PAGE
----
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Chicago's $1B Wanda Vista Project Leading The Way On Diversifying Construction Industry

When completed later this year, the nearly $1B Vista Tower in Chicago’s Lakeshore East neighborhood will be the tallest building in the world designed by a woman, and the third-tallest overall in Chicago. As it illustrates the growing diversity in the architecture profession, the Jeanne Gang-designed structure is making a similar mark in the realm of construction.

“I’ve never seen this many women on a project,” Melissa Tompkins said. She works for general contractor McHugh Construction Co. as project manager on the condo portion of the 101-story tower, which will feature nearly 400 residences and the 200-room Wanda Vista Hotel.  

“On previous jobs, I would frequently be the only female, so there’s been a big change in the last 10 years,” she added.

Standing: Assistant Project Manager Terez Sturrup, Assistant Project Manager Ashley Freeland, Assistant Superintendent Colby Egan, Safety Manager Rachael Dolecki and Assistant Project Manager-Concrete Services Shelby Griffin. Kneeling: Assistant Project Manager Alex Mantzoros, Project Administrator Andrea Dubinski and Project Manager Melissa Tompkins.

The greater diversity at Vista encompasses more than the design and management teams, according to McHugh Safety Manager Rachael Dolecki.

“I don’t know if it was planned this way, but there were far more females on the Wanda Vista project than any other I worked on, and that includes female ironworkers, laborers, operators and a couple of carpenters,” she said.

“There is not one trade working on the site that doesn’t have a female,” Tompkins added. McHugh President Michael Meagher said the company already had a number of women in leadership positions, including Chairman Patricia McHugh, and though employing a high percentage of women on the Vista development was not part of any plan, he also doesn’t attribute it to sheer luck.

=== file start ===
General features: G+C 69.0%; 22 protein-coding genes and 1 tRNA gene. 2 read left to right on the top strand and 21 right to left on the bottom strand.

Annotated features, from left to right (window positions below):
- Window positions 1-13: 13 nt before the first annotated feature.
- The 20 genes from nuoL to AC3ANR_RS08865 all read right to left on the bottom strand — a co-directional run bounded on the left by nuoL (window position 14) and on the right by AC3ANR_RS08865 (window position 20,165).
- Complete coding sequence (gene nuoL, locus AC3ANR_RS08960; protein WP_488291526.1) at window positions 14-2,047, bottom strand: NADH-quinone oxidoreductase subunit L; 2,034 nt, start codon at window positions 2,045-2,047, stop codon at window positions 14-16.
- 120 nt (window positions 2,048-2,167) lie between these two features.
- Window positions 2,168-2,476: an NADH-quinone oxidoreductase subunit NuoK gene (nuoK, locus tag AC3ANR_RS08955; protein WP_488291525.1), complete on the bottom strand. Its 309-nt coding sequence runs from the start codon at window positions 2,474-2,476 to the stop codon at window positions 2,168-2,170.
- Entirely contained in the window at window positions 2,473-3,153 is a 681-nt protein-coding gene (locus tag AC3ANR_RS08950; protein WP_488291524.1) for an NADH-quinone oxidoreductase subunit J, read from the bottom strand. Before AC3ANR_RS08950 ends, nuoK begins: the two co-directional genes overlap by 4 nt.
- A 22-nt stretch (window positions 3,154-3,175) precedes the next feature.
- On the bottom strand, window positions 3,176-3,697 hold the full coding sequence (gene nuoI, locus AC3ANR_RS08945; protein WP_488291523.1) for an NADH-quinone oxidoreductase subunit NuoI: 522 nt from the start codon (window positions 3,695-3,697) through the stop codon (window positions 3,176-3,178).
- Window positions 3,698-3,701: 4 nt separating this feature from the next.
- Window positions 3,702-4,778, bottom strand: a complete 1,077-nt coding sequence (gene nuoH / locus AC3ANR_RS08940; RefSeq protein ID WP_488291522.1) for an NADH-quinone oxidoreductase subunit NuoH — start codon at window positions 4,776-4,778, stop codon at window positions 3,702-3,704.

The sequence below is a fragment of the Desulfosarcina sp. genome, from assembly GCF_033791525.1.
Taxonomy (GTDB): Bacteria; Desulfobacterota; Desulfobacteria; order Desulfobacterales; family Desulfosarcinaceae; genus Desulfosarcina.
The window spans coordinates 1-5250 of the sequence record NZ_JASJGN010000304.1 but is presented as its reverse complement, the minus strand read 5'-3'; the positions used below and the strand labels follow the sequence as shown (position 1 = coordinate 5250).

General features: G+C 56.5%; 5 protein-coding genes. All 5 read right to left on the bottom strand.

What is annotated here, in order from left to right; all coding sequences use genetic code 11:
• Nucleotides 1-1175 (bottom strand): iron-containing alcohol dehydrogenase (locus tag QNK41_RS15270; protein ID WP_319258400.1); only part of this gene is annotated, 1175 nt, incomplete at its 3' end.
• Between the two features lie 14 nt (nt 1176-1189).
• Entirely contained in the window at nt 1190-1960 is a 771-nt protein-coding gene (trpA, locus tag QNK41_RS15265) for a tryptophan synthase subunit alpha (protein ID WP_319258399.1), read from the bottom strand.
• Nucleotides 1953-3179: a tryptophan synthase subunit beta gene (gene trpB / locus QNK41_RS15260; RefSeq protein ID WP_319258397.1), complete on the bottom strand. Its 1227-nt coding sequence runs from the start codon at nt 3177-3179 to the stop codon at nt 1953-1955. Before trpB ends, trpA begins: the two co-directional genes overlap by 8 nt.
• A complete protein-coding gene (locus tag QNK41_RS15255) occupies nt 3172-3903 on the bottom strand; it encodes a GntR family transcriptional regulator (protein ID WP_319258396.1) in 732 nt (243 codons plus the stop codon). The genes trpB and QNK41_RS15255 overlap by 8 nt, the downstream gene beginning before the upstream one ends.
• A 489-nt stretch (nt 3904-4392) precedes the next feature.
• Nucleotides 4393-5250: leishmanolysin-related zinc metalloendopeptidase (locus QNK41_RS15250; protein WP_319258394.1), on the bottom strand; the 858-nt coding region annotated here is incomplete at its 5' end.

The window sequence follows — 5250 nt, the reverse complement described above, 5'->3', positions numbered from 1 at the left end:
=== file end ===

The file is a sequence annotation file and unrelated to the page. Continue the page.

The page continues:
“This was not happenstance. It’s our corporate culture and mindset, and honest to gosh, our hiring is based on capability, regardless of race or gender, and I think Wanda Vista is the best reflection of that. I’d like to think that we’re progressive and ahead of the times, but we are just picking the best people for the job.”

“The job numbers fluctuate, but about 5% of the workforce at Wanda is represented by females,” Meagher said.

Developers Magellan Development Group and Wanda Commercial Properties of China broke ground on the 1.4M SF skyscraper in 2016, and as a project manager, Tompkins, who also worked with McHugh on the Jeanne Gang-designed, 82-story Aqua, arranges schedules, checks the materials coming on-site to ensure quality, deals with subcontractors and works as a liaison between ownership, designers and construction workers. In some respects, she was made for such a job.

“When I was in high school, I was really good at math and science,” she said. That led her to Purdue University, where even though it was possible to pursue a design career, Thompkins was pulled in a different direction.

“I felt a need to understand the real-world applications of what I was studying,” she said.

Vista Tower, 375 East Wacker Drive

Her path was set after her first real experience in the field, keeping track of contracts and other documents for Bechtel at the Dresden Generating Station, a nuclear power plant near Morris, Illinois.      

"They definitely kept me busy," she said. 

Assistant Project Manager Ashley Freeland also opted for field experience. Another Purdue graduate, she got a degree in construction graphics and started off creating and analyzing 3D models, then joined McHugh about five years ago. Although she still helps the company build project models, now Freeland spends more of her time managing subcontractors at the Vista site, which has strengthened her knowledge of the overall process.

“At the end of the day, when you’re in construction, it’s great to have the experience of going out there and seeing everything firsthand,” she said. “Every day is something new, so it’s a gradual learning experience and the day-to-day is never typical.”